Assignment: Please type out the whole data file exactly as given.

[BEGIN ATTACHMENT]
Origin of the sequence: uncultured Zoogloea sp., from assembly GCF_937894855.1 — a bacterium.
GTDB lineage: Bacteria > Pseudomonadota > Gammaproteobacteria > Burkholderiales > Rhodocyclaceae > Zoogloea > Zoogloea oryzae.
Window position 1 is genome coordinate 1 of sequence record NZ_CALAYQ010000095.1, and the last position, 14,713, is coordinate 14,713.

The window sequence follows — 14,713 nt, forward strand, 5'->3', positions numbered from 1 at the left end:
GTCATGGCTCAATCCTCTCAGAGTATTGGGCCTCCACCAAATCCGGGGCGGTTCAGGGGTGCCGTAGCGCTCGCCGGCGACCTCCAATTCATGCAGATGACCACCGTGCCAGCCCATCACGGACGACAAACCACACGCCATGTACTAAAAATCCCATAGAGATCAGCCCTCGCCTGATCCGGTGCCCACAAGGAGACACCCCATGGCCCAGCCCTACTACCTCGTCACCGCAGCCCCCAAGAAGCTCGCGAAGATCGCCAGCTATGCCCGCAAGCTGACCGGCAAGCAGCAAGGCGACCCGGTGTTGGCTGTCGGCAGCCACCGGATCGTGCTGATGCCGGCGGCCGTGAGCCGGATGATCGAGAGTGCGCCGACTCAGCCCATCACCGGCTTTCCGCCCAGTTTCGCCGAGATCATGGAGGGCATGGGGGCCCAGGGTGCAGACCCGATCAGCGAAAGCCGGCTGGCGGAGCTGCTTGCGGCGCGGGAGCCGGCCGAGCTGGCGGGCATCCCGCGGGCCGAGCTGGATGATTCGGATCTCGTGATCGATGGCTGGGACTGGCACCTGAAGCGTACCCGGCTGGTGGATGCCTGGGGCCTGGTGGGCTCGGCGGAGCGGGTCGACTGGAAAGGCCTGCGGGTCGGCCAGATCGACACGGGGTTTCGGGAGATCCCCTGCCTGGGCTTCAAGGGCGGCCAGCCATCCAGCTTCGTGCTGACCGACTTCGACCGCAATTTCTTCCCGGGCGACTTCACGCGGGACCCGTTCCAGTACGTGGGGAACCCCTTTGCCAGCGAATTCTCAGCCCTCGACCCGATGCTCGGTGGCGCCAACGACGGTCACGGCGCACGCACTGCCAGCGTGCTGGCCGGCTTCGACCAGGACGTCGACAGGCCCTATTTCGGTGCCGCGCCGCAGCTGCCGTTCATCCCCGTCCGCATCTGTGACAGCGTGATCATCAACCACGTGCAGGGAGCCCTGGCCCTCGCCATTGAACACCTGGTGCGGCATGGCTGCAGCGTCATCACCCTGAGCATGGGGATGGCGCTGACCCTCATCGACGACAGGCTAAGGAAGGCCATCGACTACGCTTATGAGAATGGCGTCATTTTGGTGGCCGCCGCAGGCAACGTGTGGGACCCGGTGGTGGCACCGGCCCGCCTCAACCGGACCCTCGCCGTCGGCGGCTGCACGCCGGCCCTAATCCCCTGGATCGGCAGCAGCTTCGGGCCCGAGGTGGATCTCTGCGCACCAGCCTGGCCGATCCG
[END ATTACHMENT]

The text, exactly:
Origin of the sequence: uncultured Zoogloea sp., from assembly GCF_937894855.1 — a bacterium.
GTDB lineage: Bacteria > Pseudomonadota > Gammaproteobacteria > Burkholderiales > Rhodocyclaceae > Zoogloea > Zoogloea oryzae.
Window position 1 is genome coordinate 1 of sequence record NZ_CALAYQ010000095.1, and the last position, 14,713, is coordinate 14,713.

The window sequence follows — 14,713 nt, forward strand, 5'->3', positions numbered from 1 at the left end:
GTCATGGCTCAATCCTCTCAGAGTATTGGGCCTCCACCAAATCCGGGGCGGTTCAGGGGTGCCGTAGCGCTCGCCGGCGACCTCCAATTCATGCAGATGACCACCGTGCCAGCCCATCACGGACGACAAACCACACGCCATGTACTAAAAATCCCATAGAGATCAGCCCTCGCCTGATCCGGTGCCCACAAGGAGACACCCCATGGCCCAGCCCTACTACCTCGTCACCGCAGCCCCCAAGAAGCTCGCGAAGATCGCCAGCTATGCCCGCAAGCTGACCGGCAAGCAGCAAGGCGACCCGGTGTTGGCTGTCGGCAGCCACCGGATCGTGCTGATGCCGGCGGCCGTGAGCCGGATGATCGAGAGTGCGCCGACTCAGCCCATCACCGGCTTTCCGCCCAGTTTCGCCGAGATCATGGAGGGCATGGGGGCCCAGGGTGCAGACCCGATCAGCGAAAGCCGGCTGGCGGAGCTGCTTGCGGCGCGGGAGCCGGCCGAGCTGGCGGGCATCCCGCGGGCCGAGCTGGATGATTCGGATCTCGTGATCGATGGCTGGGACTGGCACCTGAAGCGTACCCGGCTGGTGGATGCCTGGGGCCTGGTGGGCTCGGCGGAGCGGGTCGACTGGAAAGGCCTGCGGGTCGGCCAGATCGACACGGGGTTTCGGGAGATCCCCTGCCTGGGCTTCAAGGGCGGCCAGCCATCCAGCTTCGTGCTGACCGACTTCGACCGCAATTTCTTCCCGGGCGACTTCACGCGGGACCCGTTCCAGTACGTGGGGAACCCCTTTGCCAGCGAATTCTCAGCCCTCGACCCGATGCTCGGTGGCGCCAACGACGGTCACGGCGCACGCACTGCCAGCGTGCTGGCCGGCTTCGACCAGGACGTCGACAGGCCCTATTTCGGTGCCGCGCCGCAGCTGCCGTTCATCCCCGTCCGCATCTGTGACAGCGTGATCATCAACCACGTGCAGGGAGCCCTGGCCCTCGCCATTGAACACCTGGTGCGGCATGGCTGCAGCGTCATCACCCTGAGCATGGGGATGGCGCTGACCCTCATCGACGACAGGCTAAGGAAGGCCATCGACTACGCTTATGAGAATGGCGTCATTTTGGTGGCCGCCGCAGGCAACGTGTGGGACCCGGTGGTGGCACCGGCCCGCCTCAACCGGACCCTCGCCGTCGGCGGCTGCACGCCGGCCCTAATCCCCTGGATCGGCAGCAGCTTCGGGCCCGAGGTGGATCTCTGCGCACCAGCCTGGCCGATCCG